Can I have some solar power with my soy milk, please?
Cheaper, cleaner solar cells could soon be a reality thanks to a team of scientists based in the UK. And guess what? The alternative they've put forward is the same ingredient used in the production of soy milk and tofu.
Historically, a solution of cadmium chloride is used as coating for thin-film solar cells. It increases the efficiency of converting the sun's rays into energy by enabling electrons to pass across the surface of the cell. The downside to this is cadmium chloride is extremely potent chemical. It has been linked to cancer, lung disease and cardiovascular disease, and therefore requires the use of protective gear and other costly precautions.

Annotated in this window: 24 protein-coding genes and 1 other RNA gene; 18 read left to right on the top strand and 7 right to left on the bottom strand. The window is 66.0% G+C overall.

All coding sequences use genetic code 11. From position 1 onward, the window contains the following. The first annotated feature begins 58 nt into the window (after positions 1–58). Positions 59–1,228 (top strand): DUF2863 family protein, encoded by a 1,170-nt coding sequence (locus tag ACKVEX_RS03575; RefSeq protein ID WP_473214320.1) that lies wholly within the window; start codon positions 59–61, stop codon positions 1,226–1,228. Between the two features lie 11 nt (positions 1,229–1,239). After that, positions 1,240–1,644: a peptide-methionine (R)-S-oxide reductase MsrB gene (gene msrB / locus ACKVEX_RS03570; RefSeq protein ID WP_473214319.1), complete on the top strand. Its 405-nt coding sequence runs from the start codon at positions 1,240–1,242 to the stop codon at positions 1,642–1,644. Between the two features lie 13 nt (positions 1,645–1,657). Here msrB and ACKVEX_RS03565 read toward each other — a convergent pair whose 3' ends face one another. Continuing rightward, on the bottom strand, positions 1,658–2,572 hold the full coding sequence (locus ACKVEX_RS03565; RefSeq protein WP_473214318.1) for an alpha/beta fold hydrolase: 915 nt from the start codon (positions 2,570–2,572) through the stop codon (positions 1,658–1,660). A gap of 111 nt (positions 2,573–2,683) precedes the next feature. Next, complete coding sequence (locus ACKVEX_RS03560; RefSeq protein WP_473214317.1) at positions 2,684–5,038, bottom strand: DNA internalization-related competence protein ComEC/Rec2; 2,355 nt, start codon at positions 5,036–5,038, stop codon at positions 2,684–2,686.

The fix? The research group tested a number of alternatives to find a replacement, but it was magnesium chloride that took the cake. This non-toxic chemical costs 300 times less than cadmium chloride, and is harmless enough to use in the production of food products including soy milk and tofu.
While skeptics have deliberated over the exact cost-savings, the potential reduction in health and environmental risks appear hard to argue against.